Executive Chef Matthew Arnold took over the culinary reins in June 2011 at The Webster House in a return to his Midwest roots. He grew up in Lee’s Summit and graduated from the University of Kansas. He studied at New England Culinary Institute (NECI) in Montpelier, Vermont and worked elsewhere in the country before coming home.
Arnold’s interest in cooking began in his youth. “My grandmother was a huge influence on my appreciation for cooking,” he says. As a child, Arnold lived across the street from her. “She cooked for four boys and put a tremendous amount of care into it. After I got off the school bus, I went to Grandma’s house. It smelled so good.”
Arnold made a commitment to cooking professionally after working with his mentor, the late Don Fortel of Teller’s Restaurant in Lawrence, Kansas. “Witnessing Don and seeing it done in a professional, wise, and ethical manner as a chef, I wanted to know what this man knew. A light went off.”
He worked at Teller’s for three years as a bartender, manager, and general manager. After completing his degree at KU, Arnold headed to NECI where the student to teacher ratio was 7:1. The training was challenging and practical. “It was a for profit school. They had a bakery, fine dining restaurant, bar and grill, catering, and cafe,” says Arnold. “From the first day, you were thrown into the fire.”
He completed an internship at Lidia’s Kansas City and the Magnolia Grill in Durham, North Carolina, learning from James Beard award-winning chefs at both locations. After graduation, he worked as a chef at Lidia's in Pittsburgh. His next role involved work at the Dunes restaurant back in North Carolina. When the sagging economy dimmed the prospects for that restaurant, Arnold returned to Kansas City.
He earned the job at The Webster House after they hired a search firm to evaluate candidates for the high profile position. The historic building houses antiques, interior furnishings, a gift shop and restaurant in close proximity to the Kauffman Performing Arts Center. With such a premium location and increased traffic, The Webster House found the chef they sought with superb management skills and deep culinary knowledge.
Arnold gained an appreciation for sourcing local artisan food from his mentors, chef-owners Ben and Karen Barker of the Magnolia Grill. At Lidia’s, he learned how to manage operations and people. He says, “At Lidia’s, she runs a tight ship.”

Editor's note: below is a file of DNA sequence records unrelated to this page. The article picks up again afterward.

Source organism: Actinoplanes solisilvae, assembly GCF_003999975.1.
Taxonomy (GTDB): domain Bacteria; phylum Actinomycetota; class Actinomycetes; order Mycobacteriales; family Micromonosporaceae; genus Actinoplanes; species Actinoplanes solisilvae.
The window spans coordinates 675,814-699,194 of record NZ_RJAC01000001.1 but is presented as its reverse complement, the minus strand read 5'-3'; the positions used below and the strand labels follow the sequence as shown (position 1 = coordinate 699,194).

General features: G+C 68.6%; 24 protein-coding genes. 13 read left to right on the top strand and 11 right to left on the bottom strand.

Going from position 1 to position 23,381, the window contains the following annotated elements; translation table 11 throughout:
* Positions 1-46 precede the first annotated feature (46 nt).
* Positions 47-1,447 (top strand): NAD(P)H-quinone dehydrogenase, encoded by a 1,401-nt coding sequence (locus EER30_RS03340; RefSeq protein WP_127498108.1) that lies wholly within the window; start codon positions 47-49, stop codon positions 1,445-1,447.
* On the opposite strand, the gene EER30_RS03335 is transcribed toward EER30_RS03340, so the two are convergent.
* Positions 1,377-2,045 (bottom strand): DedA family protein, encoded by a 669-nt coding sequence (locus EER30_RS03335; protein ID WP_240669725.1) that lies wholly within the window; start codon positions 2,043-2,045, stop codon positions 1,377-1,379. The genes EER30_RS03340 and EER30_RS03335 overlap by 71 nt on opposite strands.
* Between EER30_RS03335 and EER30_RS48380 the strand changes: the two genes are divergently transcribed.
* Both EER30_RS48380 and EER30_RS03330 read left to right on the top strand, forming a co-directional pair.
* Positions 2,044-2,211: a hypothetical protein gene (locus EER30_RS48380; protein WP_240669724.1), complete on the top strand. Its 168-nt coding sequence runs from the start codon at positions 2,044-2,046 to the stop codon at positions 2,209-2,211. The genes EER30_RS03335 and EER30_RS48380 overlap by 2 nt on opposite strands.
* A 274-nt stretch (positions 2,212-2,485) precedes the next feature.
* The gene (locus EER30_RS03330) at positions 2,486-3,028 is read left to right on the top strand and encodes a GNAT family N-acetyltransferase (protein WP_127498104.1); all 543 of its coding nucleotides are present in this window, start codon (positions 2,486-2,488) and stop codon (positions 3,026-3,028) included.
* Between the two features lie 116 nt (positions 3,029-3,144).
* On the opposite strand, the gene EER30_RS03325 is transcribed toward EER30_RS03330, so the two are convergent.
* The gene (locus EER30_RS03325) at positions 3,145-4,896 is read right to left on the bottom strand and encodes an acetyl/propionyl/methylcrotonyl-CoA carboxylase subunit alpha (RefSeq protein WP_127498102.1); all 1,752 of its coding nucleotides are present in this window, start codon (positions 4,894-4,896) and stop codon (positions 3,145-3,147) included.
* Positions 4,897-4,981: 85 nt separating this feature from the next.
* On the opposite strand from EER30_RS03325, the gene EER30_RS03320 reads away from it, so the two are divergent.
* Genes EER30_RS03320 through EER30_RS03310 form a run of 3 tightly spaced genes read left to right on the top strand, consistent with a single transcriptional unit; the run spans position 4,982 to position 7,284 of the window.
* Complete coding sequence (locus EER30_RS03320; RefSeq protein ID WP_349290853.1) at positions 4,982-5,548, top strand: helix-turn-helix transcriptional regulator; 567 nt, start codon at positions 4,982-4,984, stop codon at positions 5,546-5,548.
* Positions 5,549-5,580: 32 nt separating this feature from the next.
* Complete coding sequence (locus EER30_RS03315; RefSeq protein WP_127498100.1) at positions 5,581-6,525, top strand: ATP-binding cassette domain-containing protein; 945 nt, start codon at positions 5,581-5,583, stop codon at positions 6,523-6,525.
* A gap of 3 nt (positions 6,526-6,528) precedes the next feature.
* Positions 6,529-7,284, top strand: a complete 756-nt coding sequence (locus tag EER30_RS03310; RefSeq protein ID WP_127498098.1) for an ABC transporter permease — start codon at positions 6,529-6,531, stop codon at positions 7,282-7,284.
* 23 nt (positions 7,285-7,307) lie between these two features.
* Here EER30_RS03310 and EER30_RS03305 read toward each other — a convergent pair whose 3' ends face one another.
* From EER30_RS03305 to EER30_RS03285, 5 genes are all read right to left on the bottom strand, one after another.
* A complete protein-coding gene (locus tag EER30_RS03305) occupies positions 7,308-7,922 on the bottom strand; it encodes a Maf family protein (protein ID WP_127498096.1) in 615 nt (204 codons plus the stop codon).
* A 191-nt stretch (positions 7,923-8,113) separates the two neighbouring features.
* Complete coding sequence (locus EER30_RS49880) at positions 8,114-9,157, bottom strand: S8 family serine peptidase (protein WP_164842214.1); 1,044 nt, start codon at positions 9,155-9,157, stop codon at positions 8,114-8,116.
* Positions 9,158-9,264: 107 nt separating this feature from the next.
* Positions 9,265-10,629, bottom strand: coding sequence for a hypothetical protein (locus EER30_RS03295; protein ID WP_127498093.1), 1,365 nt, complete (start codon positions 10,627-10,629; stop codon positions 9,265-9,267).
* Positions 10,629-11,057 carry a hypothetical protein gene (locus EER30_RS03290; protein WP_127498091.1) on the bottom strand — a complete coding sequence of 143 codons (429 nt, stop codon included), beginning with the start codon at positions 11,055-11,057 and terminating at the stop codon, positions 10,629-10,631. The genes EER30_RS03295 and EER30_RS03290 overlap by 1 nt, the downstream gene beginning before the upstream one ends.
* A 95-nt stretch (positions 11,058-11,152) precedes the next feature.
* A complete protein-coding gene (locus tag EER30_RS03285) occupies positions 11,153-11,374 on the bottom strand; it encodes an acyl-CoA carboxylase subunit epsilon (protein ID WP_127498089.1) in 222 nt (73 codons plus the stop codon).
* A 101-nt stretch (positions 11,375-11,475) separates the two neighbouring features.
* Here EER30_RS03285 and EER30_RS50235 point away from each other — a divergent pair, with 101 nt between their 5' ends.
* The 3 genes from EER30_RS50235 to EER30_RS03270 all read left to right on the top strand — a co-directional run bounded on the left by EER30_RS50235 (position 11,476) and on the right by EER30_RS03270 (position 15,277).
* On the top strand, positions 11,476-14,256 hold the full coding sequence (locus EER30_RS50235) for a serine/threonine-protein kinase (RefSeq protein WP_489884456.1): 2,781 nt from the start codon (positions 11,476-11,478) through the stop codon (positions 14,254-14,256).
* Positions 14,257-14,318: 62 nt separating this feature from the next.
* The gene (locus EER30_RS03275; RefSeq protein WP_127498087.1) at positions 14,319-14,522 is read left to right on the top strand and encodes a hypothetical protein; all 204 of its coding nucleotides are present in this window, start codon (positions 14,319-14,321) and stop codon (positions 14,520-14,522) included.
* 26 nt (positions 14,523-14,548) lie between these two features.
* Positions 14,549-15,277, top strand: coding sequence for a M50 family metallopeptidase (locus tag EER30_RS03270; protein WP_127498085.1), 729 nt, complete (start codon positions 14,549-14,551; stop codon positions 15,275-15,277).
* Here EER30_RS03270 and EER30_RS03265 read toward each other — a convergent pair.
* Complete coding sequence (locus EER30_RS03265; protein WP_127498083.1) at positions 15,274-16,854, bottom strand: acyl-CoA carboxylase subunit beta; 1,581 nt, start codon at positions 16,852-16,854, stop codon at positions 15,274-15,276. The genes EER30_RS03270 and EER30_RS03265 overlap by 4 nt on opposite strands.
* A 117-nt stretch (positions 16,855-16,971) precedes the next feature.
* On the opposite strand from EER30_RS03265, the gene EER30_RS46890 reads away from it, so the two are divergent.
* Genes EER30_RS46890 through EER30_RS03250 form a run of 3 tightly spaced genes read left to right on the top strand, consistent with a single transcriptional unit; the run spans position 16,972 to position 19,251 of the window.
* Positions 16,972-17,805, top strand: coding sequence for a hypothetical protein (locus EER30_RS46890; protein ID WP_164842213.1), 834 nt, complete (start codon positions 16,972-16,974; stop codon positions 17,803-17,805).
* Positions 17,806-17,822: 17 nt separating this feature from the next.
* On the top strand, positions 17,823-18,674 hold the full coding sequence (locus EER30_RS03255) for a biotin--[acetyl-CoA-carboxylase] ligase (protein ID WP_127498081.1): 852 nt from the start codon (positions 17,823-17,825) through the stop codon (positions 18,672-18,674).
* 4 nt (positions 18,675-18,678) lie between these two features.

Glad to be back in Kansas City, Arnold focuses on refining and expanding the menu at The Webster House.
Drawing on his lessons from the Magnolia Grill, Arnold looks forward to sourcing food from local farms. “I need to get re-acclimated to the area. It takes time,” he says in regard to finding meat, dairy and produce vendors to supply his larder. Eventually, more locally grown and produced food will find its way on the menu. “I want the food to have a midwestern feel. It’s important for locals and guests to identify with that cuisine.”
His food offers bold and fun flavor profiles. The chef draws attention to classic dishes with a twist such as the grilled meatloaf sandwich that incorporates spicy smoked tasso ham or fresh presentations of fried green tomatoes in season. For brunch, he takes classic buttermilk pancakes and adds chives for a savory touch to complement sausage gravy. Arnold’s sense of fun shows with his Bananas Foster waffles and other fanciful interpretations of brunch standards.
His favorite dish is the rib-eye steak served with sweet potato hash, but he enjoys preparing his version of pork and beans as well as the wedge salad. He touts his hamburger, made from ground tenderloin and served with homemade spiced pickles, as “the best in town.”
Overall, Chef Arnold appreciates the opportunity to work and lead staff in an environment where there is “high attention to detail.” He adds, “The cooks work hard. We have high standards for the food and service for our guests. Everyone is focused.”